Marketing your produce
There's never been a better time to be a fresh market grower. Farmers markets are thriving and customers are enthusiastic about locally grown food. This is the year to take advantage of the local-food trend and make more money marketing your produce. In this issue of the JSS Advantage, we'll tell you about the best ideas we've seen for improving revenue at farmers markets, roadside stands, and other direct markets.
Be first and last
Many growers work hard to be the first in their markets with a particular item. It's a smart strategy because growers who are first to market in spring capture customers early and build loyalty that can last all season. It is equally beneficial to stay active in your markets until they close in fall, or to go even further into winter with home delivery or on-farm pickup. Here are some of the crops that will keep the cash flowing long after summer is gone. . .
If you've got 70 days or more from now until your first frost, you can still plant many heat-loving summer crops, including basil, beans, corn, cucumbers, eggplant, lettuce, okra, parsley, peppers, summer squash, and tomatoes. For fall cut flowers, you can still plant sunflowers and zinnias.
Fall field crops
The cool weather of fall improves the flavor of beets, broccoli, cabbage, lettuce, radishes, spinach, and turnips. With a low tunnel of Quick Hoops™ and row cover, you can grow most of these crops with a harvest target date up to a month after the first frost. Be aware that plants grow more slowly as the day length declines in fall, so you should add about 14 days to the estimated days to maturity for each variety. For example, a 21-day crop of Johnny's Mild Mesclun Mix or Spicy Mesclun Mix could take 35 days in fall, so count back that many days from your frost date to schedule your final planting.
If you have a hoophouse, you can grow many cool-weather crops for harvest right through December. The trick is to get your crops established before the day length drops below 10 hours; after that, plants won't grow much, but they will tolerate cold temperatures until you're ready to harvest them. Some of the vegetables you can plant in a hoophouse in August or September: leafy greens including collards, kale, lettuce, salad mix, spinach, and Swiss chard; root crops including beets, carrots, kohlrabi, radishes, and turnips; and brassicas including broccoli, cabbage and cauliflower.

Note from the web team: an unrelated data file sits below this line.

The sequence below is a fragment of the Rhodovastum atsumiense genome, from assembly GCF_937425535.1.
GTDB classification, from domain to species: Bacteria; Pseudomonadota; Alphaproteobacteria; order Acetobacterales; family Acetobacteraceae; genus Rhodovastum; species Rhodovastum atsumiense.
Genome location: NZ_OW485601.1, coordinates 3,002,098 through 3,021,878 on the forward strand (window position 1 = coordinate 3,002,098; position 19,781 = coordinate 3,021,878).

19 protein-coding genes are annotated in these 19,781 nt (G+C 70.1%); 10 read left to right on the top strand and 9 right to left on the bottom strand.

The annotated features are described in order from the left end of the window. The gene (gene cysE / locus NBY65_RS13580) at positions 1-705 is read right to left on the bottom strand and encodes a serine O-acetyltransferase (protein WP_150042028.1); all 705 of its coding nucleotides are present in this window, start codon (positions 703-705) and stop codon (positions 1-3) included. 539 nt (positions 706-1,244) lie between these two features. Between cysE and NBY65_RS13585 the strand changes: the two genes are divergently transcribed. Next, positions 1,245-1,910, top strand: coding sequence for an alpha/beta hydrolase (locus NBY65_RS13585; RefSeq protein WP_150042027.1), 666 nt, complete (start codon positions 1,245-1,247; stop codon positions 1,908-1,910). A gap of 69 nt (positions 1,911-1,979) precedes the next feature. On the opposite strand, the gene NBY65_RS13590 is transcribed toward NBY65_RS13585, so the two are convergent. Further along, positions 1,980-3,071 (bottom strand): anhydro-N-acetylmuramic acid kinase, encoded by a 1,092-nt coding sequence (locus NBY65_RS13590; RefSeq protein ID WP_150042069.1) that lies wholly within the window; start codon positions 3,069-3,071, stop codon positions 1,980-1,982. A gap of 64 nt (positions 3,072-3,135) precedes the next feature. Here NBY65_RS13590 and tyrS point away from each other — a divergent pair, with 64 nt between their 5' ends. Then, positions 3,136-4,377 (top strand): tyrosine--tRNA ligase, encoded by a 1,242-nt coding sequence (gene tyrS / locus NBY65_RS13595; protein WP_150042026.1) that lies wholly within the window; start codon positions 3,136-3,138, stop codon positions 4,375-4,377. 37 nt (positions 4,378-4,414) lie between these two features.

Many vegetables can be held for a long time after harvest, anywhere from one month to six months. If you have appropriate storage facilities, you can grow in sufficient quantities that you'll be able to sell them all winter. One of the biggest trends in market gardening in recent years is the winter CSA, in which members pay for a monthly delivery of storage vegetables. Many farmers markets have extended their open season to Thanksgiving, Christmas, and even year-round. Holiday markets also provide additional opportunities to sell storage vegetables.
Of course, it's too late to plant many of the traditional storage crops such as winter squash and sweet potatoes (although you might want to write a note to yourself so you remember to plant plenty next spring). But some short-term crops such as beets, cabbage, cauliflower, and turnips can be grown now and stored for a month or more into winter. Here is a chart of required storage conditions for many vegetables:
|Optimum conditions for vegetables with 30+ days storage life|
|32°F/0°C and 90-100% humidity||32°F/0°C and 65-70% humidity||40-50°F/ 4-10°C and 90% humidity||55-60°F/13-15°C and 85-90% humidity||50-55°F/10-13°C and 50-70% humidity|
|Beets, Brussels Sprouts, Cabbage, Carrots, Cauliflower, Leeks, Rutabagas, Turnips||Garlic, Onions||Potatoes||Sweet Potatoes||Winter Squash|
- Quality, freshness, and cleanliness need to be as good as any supermarket produce.
- Quantity creates an impression of bounty that appeals to customers. Don't put out a small amount of produce, intending to replenish it as you sell. Instead, obey the old market maxim: "Stack it high and watch it fly!"
- Create blocks of color all the yellow tomatoes in one box, all the reds in another, for example. Masses of color are more visible from a distance. Yellow is the most visible color, so put it out front where it can be seen. Tilt your boxes and baskets toward customers so they can see at a glance what's available.
- Take a sprayer with cold water and mist your produce often to keep it fresh and glistening.
- Cross-sell products with signs and recipe cards, and by grouping items with suggestions for ways to use them together. For example, put kale next to potatoes with a recipe for Portuguese kale stew. Put basil near the tomatoes, and mint by the radishes. Recipe cards are easy with Growing for Market's Farm Fresh Recipes, which contains 300 ready-to-copy recipe cards for fresh produce.